It is also essential to drink plenty of fluids throughout the day in order to dilute the concentration of oxalate and other mineral particles in your urine. Aim to drink at least 2.5 liters (about 2 cups) of fluid each 24 hours, including water, milk, juices and foods high in water content like bananas or citrus fruits.
Additionally, you should steer clear of foods high in oxalate such as nuts, black tea, green leafy vegetables and soya beans. Consuming foods high in oxalate can increase your likelihood of developing uric acid stones – more common than calcium oxalate ones.
In some cases, your healthcare provider may suggest you reduce salt and other minerals in your diet to lower urine calcium levels. This can help reduce the likelihood of calcium stones as well as prevent uric acid or cystine stones from forming.
4. Exercise Regularly
Eating healthily and staying hydrated are important steps to take to reduce your risk of bladder stones. They dilute substances in urine that could form stones, such as calcium, oxalate and uric acid.
Eat a balanced diet that includes plenty of fresh produce, especially vegetables and fruits. Vegetables should make up about 25% of your plate and provide ample sources of fiber, potassium and Vitamin C.
Avoid foods that contain high levels of sodium, oxalate and uric Acid such as fried or greasy dishes, red meat without skin, processed or preserved meats, sugary desserts and high-fat dairy products.
Exercising regularly is beneficial for avoiding kidney stones as it helps reduce the chances of salts and minerals sticking to your body. Exercise also aids in the movement of small stones so they can pass through your urinary tract naturally.
Exercising regularly can also help protect you against various health issues. For instance, it can improve your heart and cholesterol health as well as enhance mood and energy levels.
Additionally, vitamin A may reduce your risk of chronic illnesses like high blood pressure and type 2 diabetes. Furthermore, it strengthens the immune system, decreasing your vulnerability to cancer and other illnesses.
Calcium is essential for bone health and can be consumed through various food sources. Low-fat dairy products, dark green leafy vegetables and calcium-rich supplements are all excellent sources of this mineral.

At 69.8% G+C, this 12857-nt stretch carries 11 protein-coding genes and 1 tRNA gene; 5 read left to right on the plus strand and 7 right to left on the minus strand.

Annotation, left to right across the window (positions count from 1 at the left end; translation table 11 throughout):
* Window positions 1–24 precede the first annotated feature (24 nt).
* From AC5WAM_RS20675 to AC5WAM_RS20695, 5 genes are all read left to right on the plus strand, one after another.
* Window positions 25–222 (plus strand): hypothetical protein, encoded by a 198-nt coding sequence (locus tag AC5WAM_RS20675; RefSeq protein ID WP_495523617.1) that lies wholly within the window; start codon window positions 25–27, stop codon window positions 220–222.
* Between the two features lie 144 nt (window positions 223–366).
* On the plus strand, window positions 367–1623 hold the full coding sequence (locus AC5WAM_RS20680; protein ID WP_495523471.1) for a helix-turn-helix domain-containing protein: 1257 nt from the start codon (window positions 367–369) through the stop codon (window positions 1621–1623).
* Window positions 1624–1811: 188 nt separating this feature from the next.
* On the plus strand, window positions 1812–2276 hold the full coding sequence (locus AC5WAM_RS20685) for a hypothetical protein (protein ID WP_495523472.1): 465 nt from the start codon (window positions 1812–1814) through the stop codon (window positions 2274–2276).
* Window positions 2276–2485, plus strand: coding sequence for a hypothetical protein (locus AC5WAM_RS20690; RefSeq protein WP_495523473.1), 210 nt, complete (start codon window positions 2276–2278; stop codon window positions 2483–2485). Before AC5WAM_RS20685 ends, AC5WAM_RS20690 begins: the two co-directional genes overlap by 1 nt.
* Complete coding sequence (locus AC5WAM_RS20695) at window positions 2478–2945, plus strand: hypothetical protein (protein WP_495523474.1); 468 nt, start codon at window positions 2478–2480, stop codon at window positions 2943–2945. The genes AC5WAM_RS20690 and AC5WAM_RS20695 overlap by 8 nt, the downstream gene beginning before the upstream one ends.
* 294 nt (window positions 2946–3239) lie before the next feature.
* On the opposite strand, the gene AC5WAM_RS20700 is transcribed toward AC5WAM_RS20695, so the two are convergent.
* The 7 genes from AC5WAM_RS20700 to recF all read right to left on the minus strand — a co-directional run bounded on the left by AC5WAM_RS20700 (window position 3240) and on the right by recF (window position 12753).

Water is the cheapest and easiest way to stay hydrated, as it dilutes urine and prevents urinary stones. For optimal health, aim to drink at least 2 liters of fluid each day.
5. Reduce Stress
Maintaining a healthy diet and staying hydrated are the keys to reducing your risk of bladder stones. To do this, aim for at least 2 liters of water daily, eat lots of fresh produce such as fruits and vegetables, and opt for whole-grain foods whenever possible.
Reducing stress is essential, as it may increase the likelihood of developing a kidney stone. Prolonged high stress levels have been linked to an increase in cortisol (the stress hormone) release within the body that can wreak havoc on metabolism and lead to calcium oxalate stones.
People with certain medical conditions or taking drugs that affect digestion and absorption of calcium or oxalate may have an increased likelihood of developing stones. If you think you might have a calcium oxalate stone, discuss treatment options with your doctor.
Increase your intake of citric acid from citrus fruit, such as lemons, to help prevent calcium oxalate stones. This is especially beneficial if you have a history of bladder stones or hypercalciuria – an overcalculous condition where there is too much calcium in your urine.
Additionally, it is wise to avoid oxalate-rich foods like rhubarb, spinach, strawberries, chocolate, wheat bran, nuts and tea. Furthermore, reduce your dietary fat consumption and consume more fiber-rich items like whole grains.
Consuming enough fluids helps maintain a balance in your body, especially during strenuous exercise or hot/humid conditions. You can monitor your hydration by checking the color and volume of your urine.
When it comes to drinking the right amount of fluids for you, the amount depends on several factors such as weather conditions, activity level, health condition and age. If pregnant or nursing, your doctor may suggest additional liquids in order to stay hydrated.